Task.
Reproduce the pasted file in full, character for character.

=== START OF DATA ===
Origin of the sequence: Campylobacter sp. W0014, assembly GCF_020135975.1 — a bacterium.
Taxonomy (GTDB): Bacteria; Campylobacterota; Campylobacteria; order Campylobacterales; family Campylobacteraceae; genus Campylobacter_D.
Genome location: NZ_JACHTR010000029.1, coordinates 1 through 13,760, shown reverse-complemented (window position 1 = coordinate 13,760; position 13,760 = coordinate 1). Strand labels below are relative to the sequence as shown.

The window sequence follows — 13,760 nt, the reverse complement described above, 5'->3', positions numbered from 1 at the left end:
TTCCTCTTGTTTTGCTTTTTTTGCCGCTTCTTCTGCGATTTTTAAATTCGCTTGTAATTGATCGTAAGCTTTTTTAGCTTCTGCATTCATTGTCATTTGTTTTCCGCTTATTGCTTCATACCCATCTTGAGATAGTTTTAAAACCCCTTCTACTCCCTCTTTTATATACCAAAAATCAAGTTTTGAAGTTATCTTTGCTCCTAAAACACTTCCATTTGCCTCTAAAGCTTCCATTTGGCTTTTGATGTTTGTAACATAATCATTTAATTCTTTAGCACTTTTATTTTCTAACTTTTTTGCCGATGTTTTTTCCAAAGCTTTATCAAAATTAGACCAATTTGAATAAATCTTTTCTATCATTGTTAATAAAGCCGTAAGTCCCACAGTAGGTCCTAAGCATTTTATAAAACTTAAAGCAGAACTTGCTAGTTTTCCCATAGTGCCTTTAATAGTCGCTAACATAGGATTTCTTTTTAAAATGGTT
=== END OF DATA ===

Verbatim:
Origin of the sequence: Campylobacter sp. W0014, assembly GCF_020135975.1 — a bacterium.
Taxonomy (GTDB): Bacteria; Campylobacterota; Campylobacteria; order Campylobacterales; family Campylobacteraceae; genus Campylobacter_D.
Genome location: NZ_JACHTR010000029.1, coordinates 1 through 13,760, shown reverse-complemented (window position 1 = coordinate 13,760; position 13,760 = coordinate 1). Strand labels below are relative to the sequence as shown.

The window sequence follows — 13,760 nt, the reverse complement described above, 5'->3', positions numbered from 1 at the left end:
TTCCTCTTGTTTTGCTTTTTTTGCCGCTTCTTCTGCGATTTTTAAATTCGCTTGTAATTGATCGTAAGCTTTTTTAGCTTCTGCATTCATTGTCATTTGTTTTCCGCTTATTGCTTCATACCCATCTTGAGATAGTTTTAAAACCCCTTCTACTCCCTCTTTTATATACCAAAAATCAAGTTTTGAAGTTATCTTTGCTCCTAAAACACTTCCATTTGCCTCTAAAGCTTCCATTTGGCTTTTGATGTTTGTAACATAATCATTTAATTCTTTAGCACTTTTATTTTCTAACTTTTTTGCCGATGTTTTTTCCAAAGCTTTATCAAAATTAGACCAATTTGAATAAATCTTTTCTATCATTGTTAATAAAGCCGTAAGTCCCACAGTAGGTCCTAAGCATTTTATAAAACTTAAAGCAGAACTTGCTAGTTTTCCCATAGTGCCTTTAATAGTCGCTAACATAGGATTTCTTTTTAAAATGGTT